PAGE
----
Making Mayhem with .NET Gadgeteer

Mayhem is an open source application that supports triggers, events, and reactions.  The core Mayhem application runs on a PC, but the events and reactions it uses are interoperable with just about any platform or device.  The guys making Mayhem say that non-programmers can use it to automate anything!  This seems an invitation to try Mayhem with .NET Gadgeteer.

Here’s a screen shot of Mayhem running in Visual Studio with a couple of events (click to enlarge).

Mayhem running in Visual Studio Debugger

Mayhem running in Visual Studio Debugger

Creating events and reactions that run with Mayhem is not difficult after a look at the API Reference, which explains methods to override.  The example implemented in this article requires a static class in order to use a single instance of Paul Mineau’s XBeeClient. The XBeeClient is a driver for XBee radios.  It provides a serial interface that services two events. Mayhem persists state information when the events are turned off or Mayhem is shut down. 

How to Derive Mayhem EventBase and ReactionBase Classes

The Mayhem CodePlex site describes a simple Hello-World example that pops up a message box in response to an event selected in the UI. The model uses attributes from the System.Runtime.Serialization assembly as shown in the following code.  The following ReactionBase implementation shows the required override of the Perform method.

  [DataContract]
  [MayhemModule("Popup Window", "Creates a popup window")]
  public class Mayhem2 : ReactionBase
    {
        public override void Perform()
        {
            MessageBox.Show("Hello Mayhem World");
        }
    }

The libraries needed to run Mayhem use NuGet to manage packages.  Nuget is an open source Visual Studio add-on.  Follow instructions to install the packages in Visual Studio, and add the required references.  Then run Mayhem  in the Visual Studio debugger as an exernal program to test the Mayhem class library.

Mayhem running in Visual Studio Debugger

Mayhem running in Visual Studio Debugger

Set events and reactions in the Mayhem UI. The following screen-shot shows the pop-up window created by the ReactionBase code.

Timer Event and Mayhem Pop Up Window

Timer Event and Mayhem Pop Up Window

.NET Gadgeteer Devices Automated by Mayhem Events and Reactions

Embedded microcontroller devices often run without an operating system, and they communicate with PCs in various ways.  Mayhem EventBase and ReactionBase classes can automate .NET Gadgeteer devices as in the example we’re building, which uses XBee radio communication to and from a device. The device uses .NET Gadgeteer compatible GHI Electronics Light Sensor  and Seeed Relay modules and the .NET Gadgeteer XBee adapter for XBee radio communication.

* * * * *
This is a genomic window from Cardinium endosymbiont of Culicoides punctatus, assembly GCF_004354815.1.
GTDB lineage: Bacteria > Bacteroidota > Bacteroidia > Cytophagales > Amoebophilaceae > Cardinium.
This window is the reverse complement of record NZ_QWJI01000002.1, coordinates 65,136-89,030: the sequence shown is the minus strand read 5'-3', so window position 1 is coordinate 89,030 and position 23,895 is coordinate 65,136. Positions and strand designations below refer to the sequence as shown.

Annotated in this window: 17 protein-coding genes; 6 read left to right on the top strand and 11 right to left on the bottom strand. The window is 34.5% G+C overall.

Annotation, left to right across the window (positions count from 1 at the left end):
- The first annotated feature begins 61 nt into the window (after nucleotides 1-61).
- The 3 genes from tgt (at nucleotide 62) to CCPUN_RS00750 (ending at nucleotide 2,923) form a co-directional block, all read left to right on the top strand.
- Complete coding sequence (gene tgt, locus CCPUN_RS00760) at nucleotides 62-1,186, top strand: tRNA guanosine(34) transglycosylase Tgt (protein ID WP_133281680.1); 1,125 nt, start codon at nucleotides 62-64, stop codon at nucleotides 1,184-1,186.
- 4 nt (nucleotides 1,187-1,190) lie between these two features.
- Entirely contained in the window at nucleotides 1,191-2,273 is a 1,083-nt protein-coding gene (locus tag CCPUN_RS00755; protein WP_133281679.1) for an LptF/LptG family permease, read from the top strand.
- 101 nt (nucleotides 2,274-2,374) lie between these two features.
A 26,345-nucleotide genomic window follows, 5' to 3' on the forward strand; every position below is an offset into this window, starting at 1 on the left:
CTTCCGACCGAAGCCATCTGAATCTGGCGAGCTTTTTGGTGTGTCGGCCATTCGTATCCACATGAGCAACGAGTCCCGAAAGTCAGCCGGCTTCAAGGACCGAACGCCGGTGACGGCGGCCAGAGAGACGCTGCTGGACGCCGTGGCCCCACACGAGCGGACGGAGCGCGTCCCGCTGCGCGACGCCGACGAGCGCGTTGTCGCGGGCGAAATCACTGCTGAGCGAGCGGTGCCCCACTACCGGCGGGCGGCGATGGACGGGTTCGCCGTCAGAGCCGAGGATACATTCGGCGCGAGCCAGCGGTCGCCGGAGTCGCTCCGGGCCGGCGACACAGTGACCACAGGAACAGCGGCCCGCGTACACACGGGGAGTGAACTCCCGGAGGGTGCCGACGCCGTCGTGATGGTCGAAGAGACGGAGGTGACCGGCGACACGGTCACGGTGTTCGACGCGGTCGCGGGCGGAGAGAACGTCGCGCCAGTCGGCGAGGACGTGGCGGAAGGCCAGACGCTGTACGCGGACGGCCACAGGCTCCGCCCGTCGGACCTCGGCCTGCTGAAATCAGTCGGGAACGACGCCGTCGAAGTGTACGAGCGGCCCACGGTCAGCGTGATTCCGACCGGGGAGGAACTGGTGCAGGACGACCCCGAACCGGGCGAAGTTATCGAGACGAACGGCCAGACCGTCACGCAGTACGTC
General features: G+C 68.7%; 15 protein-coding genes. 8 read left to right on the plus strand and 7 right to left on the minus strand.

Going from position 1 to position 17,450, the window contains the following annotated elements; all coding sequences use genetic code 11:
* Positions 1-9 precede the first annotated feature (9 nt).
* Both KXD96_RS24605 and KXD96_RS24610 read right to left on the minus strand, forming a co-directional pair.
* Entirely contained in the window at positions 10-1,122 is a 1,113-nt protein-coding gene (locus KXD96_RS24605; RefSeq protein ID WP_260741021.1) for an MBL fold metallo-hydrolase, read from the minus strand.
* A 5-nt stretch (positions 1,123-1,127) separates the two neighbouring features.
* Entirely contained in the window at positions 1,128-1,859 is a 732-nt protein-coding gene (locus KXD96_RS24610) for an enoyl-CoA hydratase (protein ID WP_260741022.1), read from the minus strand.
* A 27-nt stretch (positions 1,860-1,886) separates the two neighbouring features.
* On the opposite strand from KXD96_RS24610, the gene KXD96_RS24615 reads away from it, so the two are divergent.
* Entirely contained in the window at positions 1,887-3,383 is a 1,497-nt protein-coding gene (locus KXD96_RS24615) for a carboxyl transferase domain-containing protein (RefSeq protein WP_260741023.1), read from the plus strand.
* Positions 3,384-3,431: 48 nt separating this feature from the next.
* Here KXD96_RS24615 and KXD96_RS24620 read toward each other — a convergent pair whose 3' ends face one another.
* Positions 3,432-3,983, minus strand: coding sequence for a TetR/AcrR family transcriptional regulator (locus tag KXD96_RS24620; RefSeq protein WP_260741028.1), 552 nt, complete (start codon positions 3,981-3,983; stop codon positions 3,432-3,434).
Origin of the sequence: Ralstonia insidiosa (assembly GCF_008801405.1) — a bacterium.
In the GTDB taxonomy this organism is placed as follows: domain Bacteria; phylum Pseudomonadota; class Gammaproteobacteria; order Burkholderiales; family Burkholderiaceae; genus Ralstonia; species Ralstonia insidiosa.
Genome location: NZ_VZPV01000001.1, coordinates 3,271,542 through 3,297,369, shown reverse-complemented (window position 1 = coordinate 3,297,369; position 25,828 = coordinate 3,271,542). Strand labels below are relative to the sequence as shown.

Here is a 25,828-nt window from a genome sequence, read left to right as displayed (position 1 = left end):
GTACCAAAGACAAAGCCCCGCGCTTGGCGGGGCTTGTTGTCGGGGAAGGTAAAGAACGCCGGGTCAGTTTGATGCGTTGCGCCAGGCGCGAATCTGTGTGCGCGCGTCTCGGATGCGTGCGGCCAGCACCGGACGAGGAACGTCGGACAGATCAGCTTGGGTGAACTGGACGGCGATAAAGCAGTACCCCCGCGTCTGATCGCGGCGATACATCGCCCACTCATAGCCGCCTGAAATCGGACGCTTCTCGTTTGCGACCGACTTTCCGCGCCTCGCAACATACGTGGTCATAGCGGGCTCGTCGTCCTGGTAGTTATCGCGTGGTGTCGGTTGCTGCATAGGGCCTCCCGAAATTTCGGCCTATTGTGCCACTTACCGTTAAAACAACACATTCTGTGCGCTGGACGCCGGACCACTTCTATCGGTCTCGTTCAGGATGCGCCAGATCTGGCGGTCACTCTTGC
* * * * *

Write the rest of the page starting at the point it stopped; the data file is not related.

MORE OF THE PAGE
Gadgeteer Mayhem Light Sensor and Relays

Gadgeteer Mayhem Light Sensor and Relays

The relay module in this device can control AC electrical circuits that use power up to 15 Amps/120 Volts or 7 Amps/250 Volts. The light sensor is an analog device.  Mayhem automation of this device includes events that originate on the device and events that originate on the PC.  Paul Mineau wrote the XBeeClient open-source driver , available on CodePlex, that runs the XBees.

The code behind this hardware sets up the device so Mayhem can automate its modules.  The code runs the XBeeClient to communicate with the PC hosting Mayhem.  It runs a timer that reads the Light Sensor at 10 second intervals and sends  notifications when the sensor detects light greater than 92.00 percent of maximum.   It toggles the Relay that reacts to Mayhem automation events.  

The source code for the .NET Gadgeteer device follows.  The timer_Tick event implements the notification that the light sensor sends when it senses light above the defined threshold.  You can set the percentage to the desired level. The xBeeClient_StringReceived event toggles the relay, which is the reaction activated on the device when it receives an event notification from Mayhem.

using Microsoft.SPOT;

using GT = Gadgeteer;
using GTM = Gadgeteer.Modules;
using Gadgeteer.Modules.GHIElectronics;
using Gadgeteer.Modules.Seeed;
using GTM.Community;

namespace MakeMayhemGadgeteer
{
    public partial class Program
    {
        GT.Timer timer;

  void ProgramStarted()
        {
            timer = new GT.Timer(10000);
            timer.Tick += new GT.Timer.TickEventHandler(timer_Tick);

            xBeeClient.StringReceived +=
                new GTM.Community.XBee.StringReceivedEventHandler(xBeeClient_StringReceived);

            multicolorLed.TurnGreen();
            button.ButtonPressed += new Button.ButtonEventHandler(button_ButtonPressed);
            Debug.Print("Program Started");
        }

        void timer_Tick(GT.Timer timer)
        {
            double percent = lightsensor.ReadLightSensorPercentage();
            if (percent > 92.00)
            {
                xBeeClient.UploadStringAsync("Light sensor high");
                multicolorLed.BlinkOnce(GT.Color.Red);
            }
        }

        void xBeeClient_StringReceived(object sender, GTM.Community.XBee.StringReceivedEventArgs e)
        {